Haider also was evasive when asked if he's done any work for Hillary Clinton, Donald Trump or any elected officials. "I'm not allowed to say that," he said before adding, "But we've done stuff for their security details."

A son of Pakistani immigrants, Haider's business grew out of a college assignment during his freshman year in 2008 at the University of Mary Washington and a stint working for Men's Wearhouse.

"We had to take a product from America and market it abroad," he said of the assignment. "I wanted to take something to the Middle East. My first thought was bombs and bullets and violence."

Haider reasoned that everybody in the region already had suits. "But I thought, how about suits that are bullet resistant," he said.

So he began brainstorming with classmate Robert Davis and a business was born.

Currently, Aspetto's best-seller in its ballistic line is modeled after popular North Face fleece jackets. It sells for around $2,500.

The ballistic T-shirt, which can be worn like an undershirt, also is popular and has at least one highly satisfied customer.

"Last year an undercover officer overseas was shot three times with a 9 mm (handgun) and survived," Haider said. "This was in Guatemala."

That kind of protection does not come cheap.

In addition to the $950 T-shirts, Haider charges anywhere from $5,000 to $7,000 for a bullet-resistant suit and $1,500 for a dress shirt. And those bulletproof boxers? They cost $1,500 a pair.

"This would be for somebody who goes overseas where there are risks of IED's," he said. "Somebody doing business in the Middle East would wear them. We don't sell them a lot, but we have sold them them."

Haider stressed that his company policy is not to sell ballistic clothes to just anybody.

"We also do a background check before we proceed with manufacturing," he said. "We had one CEO from New York who contacted us a few months ago and wanted a bunch of ballistic clothing items. He was willing to spend some serious cash but when we ran his background, he had a couple of felonies on his record and we had to deny him. He frequently traveled to Africa and needed protection. He wasn't too happy with us."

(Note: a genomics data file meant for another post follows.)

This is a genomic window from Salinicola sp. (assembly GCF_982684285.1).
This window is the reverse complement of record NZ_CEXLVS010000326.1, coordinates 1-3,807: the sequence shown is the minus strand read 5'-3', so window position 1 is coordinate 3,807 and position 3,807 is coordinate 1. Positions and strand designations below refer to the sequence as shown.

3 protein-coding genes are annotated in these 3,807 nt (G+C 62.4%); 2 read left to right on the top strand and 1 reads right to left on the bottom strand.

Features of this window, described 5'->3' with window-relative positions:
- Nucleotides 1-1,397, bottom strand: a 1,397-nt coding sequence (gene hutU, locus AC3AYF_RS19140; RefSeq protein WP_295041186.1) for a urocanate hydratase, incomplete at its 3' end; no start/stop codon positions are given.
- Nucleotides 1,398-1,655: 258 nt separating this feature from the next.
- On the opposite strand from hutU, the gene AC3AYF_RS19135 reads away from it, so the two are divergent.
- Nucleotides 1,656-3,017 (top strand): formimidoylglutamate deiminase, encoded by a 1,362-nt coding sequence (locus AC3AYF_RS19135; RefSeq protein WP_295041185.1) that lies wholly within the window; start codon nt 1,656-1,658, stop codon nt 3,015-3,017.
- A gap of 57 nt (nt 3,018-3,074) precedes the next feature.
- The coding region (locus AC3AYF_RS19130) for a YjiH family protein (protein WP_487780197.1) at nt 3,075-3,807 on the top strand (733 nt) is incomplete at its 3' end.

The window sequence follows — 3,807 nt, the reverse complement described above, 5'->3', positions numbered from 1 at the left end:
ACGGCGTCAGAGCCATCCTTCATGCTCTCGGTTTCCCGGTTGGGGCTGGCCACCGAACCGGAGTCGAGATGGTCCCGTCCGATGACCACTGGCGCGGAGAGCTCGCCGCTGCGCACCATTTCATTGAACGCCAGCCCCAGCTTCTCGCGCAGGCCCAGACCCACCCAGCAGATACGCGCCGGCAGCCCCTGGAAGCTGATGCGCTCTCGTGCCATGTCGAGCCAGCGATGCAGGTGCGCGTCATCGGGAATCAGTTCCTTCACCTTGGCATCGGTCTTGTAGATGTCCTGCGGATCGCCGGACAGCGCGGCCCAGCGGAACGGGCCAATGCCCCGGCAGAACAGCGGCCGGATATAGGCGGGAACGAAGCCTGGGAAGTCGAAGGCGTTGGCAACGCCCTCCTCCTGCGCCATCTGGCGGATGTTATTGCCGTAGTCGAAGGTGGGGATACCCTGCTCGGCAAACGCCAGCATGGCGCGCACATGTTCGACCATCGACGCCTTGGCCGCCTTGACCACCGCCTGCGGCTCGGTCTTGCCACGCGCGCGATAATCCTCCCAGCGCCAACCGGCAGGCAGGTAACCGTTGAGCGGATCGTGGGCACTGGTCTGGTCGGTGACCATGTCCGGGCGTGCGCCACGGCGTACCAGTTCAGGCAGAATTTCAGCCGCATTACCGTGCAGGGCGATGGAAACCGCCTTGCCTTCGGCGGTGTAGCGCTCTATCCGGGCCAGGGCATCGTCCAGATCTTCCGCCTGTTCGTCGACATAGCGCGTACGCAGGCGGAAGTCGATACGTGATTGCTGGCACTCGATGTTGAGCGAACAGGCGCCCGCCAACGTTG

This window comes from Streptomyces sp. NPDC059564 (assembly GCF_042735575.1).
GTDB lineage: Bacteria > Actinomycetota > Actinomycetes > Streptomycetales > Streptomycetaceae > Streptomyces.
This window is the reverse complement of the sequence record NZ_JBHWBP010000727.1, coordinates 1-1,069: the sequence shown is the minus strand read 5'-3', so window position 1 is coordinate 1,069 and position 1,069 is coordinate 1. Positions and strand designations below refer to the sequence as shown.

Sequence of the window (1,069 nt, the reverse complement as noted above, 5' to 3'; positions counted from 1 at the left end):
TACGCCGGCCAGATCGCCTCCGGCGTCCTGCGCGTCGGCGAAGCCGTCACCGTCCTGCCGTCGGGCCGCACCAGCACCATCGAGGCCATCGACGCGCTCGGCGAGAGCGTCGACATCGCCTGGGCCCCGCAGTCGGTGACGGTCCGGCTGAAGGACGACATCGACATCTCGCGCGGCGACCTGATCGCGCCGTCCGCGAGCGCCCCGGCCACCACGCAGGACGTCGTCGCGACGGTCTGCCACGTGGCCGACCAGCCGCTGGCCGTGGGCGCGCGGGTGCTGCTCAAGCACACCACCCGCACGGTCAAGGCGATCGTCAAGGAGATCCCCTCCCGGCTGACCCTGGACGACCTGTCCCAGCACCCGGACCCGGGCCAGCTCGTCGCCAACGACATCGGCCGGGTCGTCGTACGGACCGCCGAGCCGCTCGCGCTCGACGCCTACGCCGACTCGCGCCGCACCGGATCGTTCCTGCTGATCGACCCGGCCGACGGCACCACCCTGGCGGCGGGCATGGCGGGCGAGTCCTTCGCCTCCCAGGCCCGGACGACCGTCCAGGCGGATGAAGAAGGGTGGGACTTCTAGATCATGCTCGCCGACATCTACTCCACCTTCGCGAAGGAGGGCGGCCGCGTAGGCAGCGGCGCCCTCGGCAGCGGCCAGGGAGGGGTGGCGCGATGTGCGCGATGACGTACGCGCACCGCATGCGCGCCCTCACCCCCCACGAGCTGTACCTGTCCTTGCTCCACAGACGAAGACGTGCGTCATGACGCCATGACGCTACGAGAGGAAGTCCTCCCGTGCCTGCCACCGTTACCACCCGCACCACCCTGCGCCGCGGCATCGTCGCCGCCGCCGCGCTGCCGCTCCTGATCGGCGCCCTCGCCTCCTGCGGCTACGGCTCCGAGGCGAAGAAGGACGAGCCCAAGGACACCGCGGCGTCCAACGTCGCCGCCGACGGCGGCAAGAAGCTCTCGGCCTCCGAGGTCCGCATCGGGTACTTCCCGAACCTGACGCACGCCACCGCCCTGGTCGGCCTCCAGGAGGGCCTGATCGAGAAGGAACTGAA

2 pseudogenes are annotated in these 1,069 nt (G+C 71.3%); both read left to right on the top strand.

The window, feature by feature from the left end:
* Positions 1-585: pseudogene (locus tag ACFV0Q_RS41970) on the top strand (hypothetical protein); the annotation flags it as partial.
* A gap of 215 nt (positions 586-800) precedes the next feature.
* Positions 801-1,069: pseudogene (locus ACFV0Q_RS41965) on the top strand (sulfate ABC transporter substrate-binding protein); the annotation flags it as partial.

Haider said some of the company's biggest clients live abroad and his tailors are able to customize to accommodate local tastes. For female members of the Saudi royal family, for example, Aspetto made bullet-resistant caftan-like gowns called jalabiyas. For his Afghan clients, they created bullet-resistant kameez, the long traditional shirts, in addition to suits and T-shirts.

Haider said the most upsetting order the company ever got came after the slaughter of 20 first-graders and six staffers at the Sandy Hook Elementary School in Newtown, Connecticut, in December 2012.

"It was an order for a pink child's backpack," he said. "It made us all very sad."

Haider said they made just two: One for the customer, the other for the company's production manager.

"This is a product we don't market because we don't want people to think we're cashing in on peoples' fear," he said.

That said, Haider is looking for investors to expand his business because he expects the demand for his designs will grow as the U.S. continues to be plagued by mass shootings.

"The way things are going, I don't see it getting any better," said Haider. "Ninety percent of our business is government contracting. But I think the commercial side is going to grow. It's sad, but it's going to grow."